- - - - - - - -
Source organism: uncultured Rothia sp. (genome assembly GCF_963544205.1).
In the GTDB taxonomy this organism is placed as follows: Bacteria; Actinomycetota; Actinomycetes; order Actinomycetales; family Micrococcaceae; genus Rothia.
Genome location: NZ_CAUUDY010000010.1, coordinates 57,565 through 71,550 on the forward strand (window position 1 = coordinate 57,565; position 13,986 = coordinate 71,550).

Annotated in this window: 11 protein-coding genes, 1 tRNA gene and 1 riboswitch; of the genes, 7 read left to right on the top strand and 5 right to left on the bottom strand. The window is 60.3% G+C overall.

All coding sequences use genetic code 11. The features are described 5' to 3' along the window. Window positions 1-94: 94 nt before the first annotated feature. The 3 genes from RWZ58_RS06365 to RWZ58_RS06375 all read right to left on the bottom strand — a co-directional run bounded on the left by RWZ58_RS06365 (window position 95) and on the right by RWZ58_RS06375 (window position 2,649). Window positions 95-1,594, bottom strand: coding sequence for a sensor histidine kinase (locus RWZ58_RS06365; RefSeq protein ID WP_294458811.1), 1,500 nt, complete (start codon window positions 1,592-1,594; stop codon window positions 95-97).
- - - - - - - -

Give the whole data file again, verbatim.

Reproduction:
Source organism: uncultured Rothia sp. (genome assembly GCF_963544205.1).
In the GTDB taxonomy this organism is placed as follows: Bacteria; Actinomycetota; Actinomycetes; order Actinomycetales; family Micrococcaceae; genus Rothia.
Genome location: NZ_CAUUDY010000010.1, coordinates 57,565 through 71,550 on the forward strand (window position 1 = coordinate 57,565; position 13,986 = coordinate 71,550).

Annotated in this window: 11 protein-coding genes, 1 tRNA gene and 1 riboswitch; of the genes, 7 read left to right on the top strand and 5 right to left on the bottom strand. The window is 60.3% G+C overall.

All coding sequences use genetic code 11. The features are described 5' to 3' along the window. Window positions 1-94: 94 nt before the first annotated feature. The 3 genes from RWZ58_RS06365 to RWZ58_RS06375 all read right to left on the bottom strand — a co-directional run bounded on the left by RWZ58_RS06365 (window position 95) and on the right by RWZ58_RS06375 (window position 2,649). Window positions 95-1,594, bottom strand: coding sequence for a sensor histidine kinase (locus RWZ58_RS06365; RefSeq protein ID WP_294458811.1), 1,500 nt, complete (start codon window positions 1,592-1,594; stop codon window positions 95-97).